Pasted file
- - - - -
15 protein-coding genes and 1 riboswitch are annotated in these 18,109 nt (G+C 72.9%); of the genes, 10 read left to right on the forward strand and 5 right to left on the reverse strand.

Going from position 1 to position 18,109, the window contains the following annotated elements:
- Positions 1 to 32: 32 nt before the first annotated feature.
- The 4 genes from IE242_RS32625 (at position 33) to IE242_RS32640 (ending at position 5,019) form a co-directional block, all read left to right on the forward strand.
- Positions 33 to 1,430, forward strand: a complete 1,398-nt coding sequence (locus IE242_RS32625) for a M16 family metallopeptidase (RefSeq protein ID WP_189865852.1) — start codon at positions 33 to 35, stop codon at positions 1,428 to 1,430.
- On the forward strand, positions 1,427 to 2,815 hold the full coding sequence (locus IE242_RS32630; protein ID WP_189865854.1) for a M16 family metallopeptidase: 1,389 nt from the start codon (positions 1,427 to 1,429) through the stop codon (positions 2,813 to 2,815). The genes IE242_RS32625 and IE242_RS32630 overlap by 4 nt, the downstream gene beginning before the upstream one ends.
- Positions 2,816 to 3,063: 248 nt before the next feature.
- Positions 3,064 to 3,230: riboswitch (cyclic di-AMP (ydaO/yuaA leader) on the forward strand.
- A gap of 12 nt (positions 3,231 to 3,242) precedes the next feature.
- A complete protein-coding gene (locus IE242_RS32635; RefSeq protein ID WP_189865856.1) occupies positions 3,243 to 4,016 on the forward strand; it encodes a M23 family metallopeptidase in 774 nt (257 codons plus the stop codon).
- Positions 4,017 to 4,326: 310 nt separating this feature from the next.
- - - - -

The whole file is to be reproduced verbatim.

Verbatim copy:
15 protein-coding genes and 1 riboswitch are annotated in these 18,109 nt (G+C 72.9%); of the genes, 10 read left to right on the forward strand and 5 right to left on the reverse strand.

Going from position 1 to position 18,109, the window contains the following annotated elements:
- Positions 1 to 32: 32 nt before the first annotated feature.
- The 4 genes from IE242_RS32625 (at position 33) to IE242_RS32640 (ending at position 5,019) form a co-directional block, all read left to right on the forward strand.
- Positions 33 to 1,430, forward strand: a complete 1,398-nt coding sequence (locus IE242_RS32625) for a M16 family metallopeptidase (RefSeq protein ID WP_189865852.1) — start codon at positions 33 to 35, stop codon at positions 1,428 to 1,430.
- On the forward strand, positions 1,427 to 2,815 hold the full coding sequence (locus IE242_RS32630; protein ID WP_189865854.1) for a M16 family metallopeptidase: 1,389 nt from the start codon (positions 1,427 to 1,429) through the stop codon (positions 2,813 to 2,815). The genes IE242_RS32625 and IE242_RS32630 overlap by 4 nt, the downstream gene beginning before the upstream one ends.
- Positions 2,816 to 3,063: 248 nt before the next feature.
- Positions 3,064 to 3,230: riboswitch (cyclic di-AMP (ydaO/yuaA leader) on the forward strand.
- A gap of 12 nt (positions 3,231 to 3,242) precedes the next feature.
- A complete protein-coding gene (locus IE242_RS32635; RefSeq protein ID WP_189865856.1) occupies positions 3,243 to 4,016 on the forward strand; it encodes a M23 family metallopeptidase in 774 nt (257 codons plus the stop codon).
- Positions 4,017 to 4,326: 310 nt separating this feature from the next.